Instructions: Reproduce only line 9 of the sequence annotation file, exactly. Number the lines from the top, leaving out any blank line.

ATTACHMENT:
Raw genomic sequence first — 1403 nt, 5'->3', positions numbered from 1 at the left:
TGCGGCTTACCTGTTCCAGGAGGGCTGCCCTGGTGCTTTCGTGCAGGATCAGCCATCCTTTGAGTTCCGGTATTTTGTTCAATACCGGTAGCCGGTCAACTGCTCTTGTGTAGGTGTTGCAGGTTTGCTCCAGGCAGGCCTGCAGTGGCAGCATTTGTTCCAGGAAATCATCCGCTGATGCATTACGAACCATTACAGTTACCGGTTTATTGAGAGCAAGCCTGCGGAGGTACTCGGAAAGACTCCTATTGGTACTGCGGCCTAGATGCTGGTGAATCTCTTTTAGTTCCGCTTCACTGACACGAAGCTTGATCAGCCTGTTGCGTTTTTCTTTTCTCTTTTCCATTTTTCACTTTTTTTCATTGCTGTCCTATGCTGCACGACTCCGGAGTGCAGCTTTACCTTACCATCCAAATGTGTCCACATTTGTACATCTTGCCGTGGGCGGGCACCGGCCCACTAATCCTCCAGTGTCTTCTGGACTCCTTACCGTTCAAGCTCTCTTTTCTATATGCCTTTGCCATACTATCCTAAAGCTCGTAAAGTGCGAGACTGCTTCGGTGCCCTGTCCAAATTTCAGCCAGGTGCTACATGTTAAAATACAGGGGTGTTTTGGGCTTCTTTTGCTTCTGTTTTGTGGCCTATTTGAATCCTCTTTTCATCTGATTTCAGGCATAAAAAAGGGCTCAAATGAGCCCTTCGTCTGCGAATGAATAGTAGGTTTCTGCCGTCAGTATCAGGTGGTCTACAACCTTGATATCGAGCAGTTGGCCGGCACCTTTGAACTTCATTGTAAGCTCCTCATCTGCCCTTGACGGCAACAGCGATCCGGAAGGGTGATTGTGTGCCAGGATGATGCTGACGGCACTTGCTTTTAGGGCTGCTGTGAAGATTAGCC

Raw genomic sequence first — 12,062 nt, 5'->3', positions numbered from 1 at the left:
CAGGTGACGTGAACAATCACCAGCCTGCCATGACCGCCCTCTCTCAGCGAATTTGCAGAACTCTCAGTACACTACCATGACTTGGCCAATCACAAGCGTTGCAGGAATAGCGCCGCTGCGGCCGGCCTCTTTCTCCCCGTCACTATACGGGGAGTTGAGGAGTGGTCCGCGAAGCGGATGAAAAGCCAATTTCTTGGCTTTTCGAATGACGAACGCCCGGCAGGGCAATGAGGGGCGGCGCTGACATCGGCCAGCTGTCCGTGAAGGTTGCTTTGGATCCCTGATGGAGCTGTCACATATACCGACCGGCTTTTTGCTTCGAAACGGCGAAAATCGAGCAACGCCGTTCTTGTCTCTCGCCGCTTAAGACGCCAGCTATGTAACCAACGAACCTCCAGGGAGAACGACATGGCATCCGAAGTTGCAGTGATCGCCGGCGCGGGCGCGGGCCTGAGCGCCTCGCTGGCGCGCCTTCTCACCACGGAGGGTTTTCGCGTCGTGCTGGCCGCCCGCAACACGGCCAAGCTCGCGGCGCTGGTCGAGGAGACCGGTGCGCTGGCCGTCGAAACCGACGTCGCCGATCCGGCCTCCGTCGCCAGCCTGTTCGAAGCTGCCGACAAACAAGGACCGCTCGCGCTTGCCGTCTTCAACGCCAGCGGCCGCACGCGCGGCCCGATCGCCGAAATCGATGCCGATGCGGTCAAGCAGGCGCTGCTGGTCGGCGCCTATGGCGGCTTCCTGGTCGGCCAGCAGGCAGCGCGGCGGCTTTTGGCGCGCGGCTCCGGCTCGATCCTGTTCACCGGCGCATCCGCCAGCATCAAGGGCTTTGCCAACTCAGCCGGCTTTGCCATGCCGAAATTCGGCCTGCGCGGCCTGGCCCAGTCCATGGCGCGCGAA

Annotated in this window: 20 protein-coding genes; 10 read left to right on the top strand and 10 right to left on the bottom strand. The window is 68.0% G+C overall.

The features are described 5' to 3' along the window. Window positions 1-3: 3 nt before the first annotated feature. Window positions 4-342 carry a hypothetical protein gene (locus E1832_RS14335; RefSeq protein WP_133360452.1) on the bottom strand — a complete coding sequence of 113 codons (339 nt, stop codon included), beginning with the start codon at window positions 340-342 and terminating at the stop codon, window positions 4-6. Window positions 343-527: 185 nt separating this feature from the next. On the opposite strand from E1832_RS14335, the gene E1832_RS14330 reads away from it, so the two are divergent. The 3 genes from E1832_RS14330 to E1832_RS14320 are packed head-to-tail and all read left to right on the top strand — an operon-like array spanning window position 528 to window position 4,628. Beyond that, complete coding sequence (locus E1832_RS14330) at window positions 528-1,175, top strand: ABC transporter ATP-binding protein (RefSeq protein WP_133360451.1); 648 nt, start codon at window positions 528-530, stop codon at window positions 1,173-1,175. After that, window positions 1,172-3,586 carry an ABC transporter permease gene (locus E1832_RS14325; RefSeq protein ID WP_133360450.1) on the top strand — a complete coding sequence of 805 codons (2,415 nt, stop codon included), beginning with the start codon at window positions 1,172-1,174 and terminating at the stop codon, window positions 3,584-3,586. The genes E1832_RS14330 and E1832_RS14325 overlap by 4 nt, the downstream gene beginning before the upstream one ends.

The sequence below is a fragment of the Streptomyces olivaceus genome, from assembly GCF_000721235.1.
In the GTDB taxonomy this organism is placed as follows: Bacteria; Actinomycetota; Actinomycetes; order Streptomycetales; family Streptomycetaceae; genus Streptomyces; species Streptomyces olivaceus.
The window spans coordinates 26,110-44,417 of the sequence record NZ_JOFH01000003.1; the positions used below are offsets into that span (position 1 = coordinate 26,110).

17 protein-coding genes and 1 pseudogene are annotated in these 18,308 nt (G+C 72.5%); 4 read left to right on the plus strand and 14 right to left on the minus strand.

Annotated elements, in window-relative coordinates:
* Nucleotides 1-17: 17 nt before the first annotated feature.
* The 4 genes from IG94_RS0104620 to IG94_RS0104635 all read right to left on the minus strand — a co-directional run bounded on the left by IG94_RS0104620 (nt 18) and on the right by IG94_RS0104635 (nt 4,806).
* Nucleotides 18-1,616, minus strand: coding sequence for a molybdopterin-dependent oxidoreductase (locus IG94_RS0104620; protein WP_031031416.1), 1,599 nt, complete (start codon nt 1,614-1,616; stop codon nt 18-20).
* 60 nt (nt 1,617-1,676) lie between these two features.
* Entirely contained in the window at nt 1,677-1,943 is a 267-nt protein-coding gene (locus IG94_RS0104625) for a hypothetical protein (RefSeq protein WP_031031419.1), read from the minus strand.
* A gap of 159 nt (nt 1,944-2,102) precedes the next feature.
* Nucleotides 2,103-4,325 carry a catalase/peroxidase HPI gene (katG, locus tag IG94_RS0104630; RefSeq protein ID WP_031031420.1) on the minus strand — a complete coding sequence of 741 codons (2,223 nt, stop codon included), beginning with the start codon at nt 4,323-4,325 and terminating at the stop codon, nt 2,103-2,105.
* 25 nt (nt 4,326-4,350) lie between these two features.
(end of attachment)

The window spans coordinates 26,110-44,417 of the sequence record NZ_JOFH01000003.1; the positions used below are offsets into that span (position 1 = coordinate 26,110).